Liz Stringer

 

“Well you’ll have a better life. You’ll have a better life, you mark our words. Have a better life, you’ll all get what you all deserve. Oh man, this is too f*****  up.  In anybody’s language it ain’t good enough. ‘Cos I’ve been here almost fifteen years. In anybody’s language, this is fight or fear” Anybody’s Language – Liz Stringer

Liz Stringer is a traveller at heart, offering insight into the ongoing cultural and political issues facing regional Australia and the world.  Her songs insist us not to turn a blind eye, as she hasn’t been able to, while touring the county and overseas limitless times.  She’s a straight talker – no bullshit, yet laughing easily when we meet on a cold Melbourne night, portraying her understanding of the complexity of human behaviour, which she explores in her song writing.

Do you remember the first song you wrote?

Yeah I remember the first full song that I wrote. Probably when I was 15.  Before that i’d written lots of little sort-of songs, but not fully formed.

Do you remember what it was about?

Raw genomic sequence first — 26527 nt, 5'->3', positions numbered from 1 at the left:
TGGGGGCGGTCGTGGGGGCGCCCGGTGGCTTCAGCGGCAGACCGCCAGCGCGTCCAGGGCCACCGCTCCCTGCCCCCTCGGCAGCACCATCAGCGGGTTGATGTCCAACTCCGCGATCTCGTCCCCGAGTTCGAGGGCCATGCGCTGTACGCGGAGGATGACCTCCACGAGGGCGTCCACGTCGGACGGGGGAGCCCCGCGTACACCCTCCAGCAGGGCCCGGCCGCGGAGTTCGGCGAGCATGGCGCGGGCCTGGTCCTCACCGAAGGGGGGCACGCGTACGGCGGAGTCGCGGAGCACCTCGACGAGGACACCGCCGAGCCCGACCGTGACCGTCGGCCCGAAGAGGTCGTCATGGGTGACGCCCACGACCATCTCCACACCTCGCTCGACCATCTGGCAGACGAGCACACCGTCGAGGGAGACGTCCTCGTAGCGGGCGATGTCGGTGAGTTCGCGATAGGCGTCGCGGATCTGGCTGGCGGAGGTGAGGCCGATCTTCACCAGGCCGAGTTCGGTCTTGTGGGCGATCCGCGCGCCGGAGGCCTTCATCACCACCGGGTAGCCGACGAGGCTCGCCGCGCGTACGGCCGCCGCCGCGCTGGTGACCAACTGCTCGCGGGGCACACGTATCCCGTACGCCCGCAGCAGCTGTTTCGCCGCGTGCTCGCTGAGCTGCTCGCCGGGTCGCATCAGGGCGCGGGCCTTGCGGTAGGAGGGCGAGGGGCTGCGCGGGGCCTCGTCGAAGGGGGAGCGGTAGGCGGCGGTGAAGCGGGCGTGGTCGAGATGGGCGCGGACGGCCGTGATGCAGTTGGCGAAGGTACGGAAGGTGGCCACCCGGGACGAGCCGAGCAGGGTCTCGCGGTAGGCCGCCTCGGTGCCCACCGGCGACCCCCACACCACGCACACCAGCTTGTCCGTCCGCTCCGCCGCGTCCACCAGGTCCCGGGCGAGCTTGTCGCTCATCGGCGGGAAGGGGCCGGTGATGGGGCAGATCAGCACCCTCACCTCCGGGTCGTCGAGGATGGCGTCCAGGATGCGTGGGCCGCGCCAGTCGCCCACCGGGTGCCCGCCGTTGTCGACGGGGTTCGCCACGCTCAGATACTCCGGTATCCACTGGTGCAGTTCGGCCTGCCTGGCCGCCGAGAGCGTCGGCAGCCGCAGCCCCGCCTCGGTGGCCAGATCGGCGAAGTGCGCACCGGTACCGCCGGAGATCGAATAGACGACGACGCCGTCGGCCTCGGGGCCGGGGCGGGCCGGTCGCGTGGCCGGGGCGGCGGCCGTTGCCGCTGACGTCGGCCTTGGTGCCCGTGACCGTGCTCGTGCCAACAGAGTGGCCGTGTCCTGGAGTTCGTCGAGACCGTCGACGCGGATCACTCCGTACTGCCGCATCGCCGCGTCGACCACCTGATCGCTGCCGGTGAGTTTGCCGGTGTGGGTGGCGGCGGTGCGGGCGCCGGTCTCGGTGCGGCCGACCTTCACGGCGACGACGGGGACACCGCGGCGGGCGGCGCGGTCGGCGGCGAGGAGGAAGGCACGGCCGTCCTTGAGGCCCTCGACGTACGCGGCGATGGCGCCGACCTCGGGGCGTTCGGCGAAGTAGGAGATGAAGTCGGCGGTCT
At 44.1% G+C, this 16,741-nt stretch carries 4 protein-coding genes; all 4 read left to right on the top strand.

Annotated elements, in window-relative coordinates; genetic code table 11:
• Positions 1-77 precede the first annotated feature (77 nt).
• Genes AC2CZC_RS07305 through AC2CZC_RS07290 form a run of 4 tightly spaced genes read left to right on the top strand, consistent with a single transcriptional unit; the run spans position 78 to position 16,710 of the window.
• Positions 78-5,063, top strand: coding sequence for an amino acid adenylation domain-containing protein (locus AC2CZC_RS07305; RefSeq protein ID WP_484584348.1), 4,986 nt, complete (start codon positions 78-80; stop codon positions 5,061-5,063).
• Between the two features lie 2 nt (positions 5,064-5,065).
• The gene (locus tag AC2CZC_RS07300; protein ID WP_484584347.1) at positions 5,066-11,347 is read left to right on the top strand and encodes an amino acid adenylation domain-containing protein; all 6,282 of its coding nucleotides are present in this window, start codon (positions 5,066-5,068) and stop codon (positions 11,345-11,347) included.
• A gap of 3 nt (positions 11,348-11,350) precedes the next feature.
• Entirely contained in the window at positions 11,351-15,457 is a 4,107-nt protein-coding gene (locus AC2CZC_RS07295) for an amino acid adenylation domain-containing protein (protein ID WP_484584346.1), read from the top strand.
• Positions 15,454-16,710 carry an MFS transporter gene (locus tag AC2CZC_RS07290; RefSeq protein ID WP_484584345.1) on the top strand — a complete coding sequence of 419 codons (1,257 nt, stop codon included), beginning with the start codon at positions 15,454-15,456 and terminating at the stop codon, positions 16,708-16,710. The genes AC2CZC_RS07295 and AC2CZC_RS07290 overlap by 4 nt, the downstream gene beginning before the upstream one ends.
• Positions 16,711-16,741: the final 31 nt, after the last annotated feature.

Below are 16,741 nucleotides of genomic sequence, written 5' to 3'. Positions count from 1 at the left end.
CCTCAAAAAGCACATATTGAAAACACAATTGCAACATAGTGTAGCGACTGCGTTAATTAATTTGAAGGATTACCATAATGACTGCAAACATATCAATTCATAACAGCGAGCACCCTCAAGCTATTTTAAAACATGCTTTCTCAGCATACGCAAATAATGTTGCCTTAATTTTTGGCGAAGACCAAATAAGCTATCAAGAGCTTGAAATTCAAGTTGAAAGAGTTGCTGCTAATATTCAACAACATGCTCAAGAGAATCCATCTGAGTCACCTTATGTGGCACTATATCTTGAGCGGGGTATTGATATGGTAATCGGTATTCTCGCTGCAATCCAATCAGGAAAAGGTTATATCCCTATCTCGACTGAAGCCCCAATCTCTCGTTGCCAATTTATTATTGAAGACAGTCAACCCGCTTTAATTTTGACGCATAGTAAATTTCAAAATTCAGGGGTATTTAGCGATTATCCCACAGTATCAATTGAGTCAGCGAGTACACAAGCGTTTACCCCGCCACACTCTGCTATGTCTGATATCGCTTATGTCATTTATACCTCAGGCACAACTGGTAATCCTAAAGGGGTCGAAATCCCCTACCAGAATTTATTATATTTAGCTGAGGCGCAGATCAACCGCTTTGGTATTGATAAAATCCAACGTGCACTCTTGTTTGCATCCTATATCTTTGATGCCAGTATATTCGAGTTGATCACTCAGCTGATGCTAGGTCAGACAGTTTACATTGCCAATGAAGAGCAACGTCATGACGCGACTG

My mum had died a year earlier, so I wrote it about that which was pretty full on.  That was the first one I wrote and definitely the first I recorded, about a year later or something.

That’s pretty young.

Yeah I was using it as a cathartic process, I guess I felt like I had to say something, although I don’t think it was a conscious process.  I just did it you know?

You seem to share a lot of personal stories in your songs, intimately telling someone a story with a melancholy feel.  Is there a sense of therapy with your writing?

(There) is but it’s not always actually my story.  I grew up with the kind of old Irish folk tradition- sort of adopting voices instead of writing from my own perspective. It’s funny, i’m just writing a lot recently, the last 6-8 months and writing a lot more personally than I have for a long time.  I guess it’s more the story telling that im interested in but there’s natural catharsis that happens when you’re writing about somebody else.  I think that it is used as a form of therapy, or just as a form of expression or exercising kind of emotional demons.   People do that in different ways and that’s how I do it I think.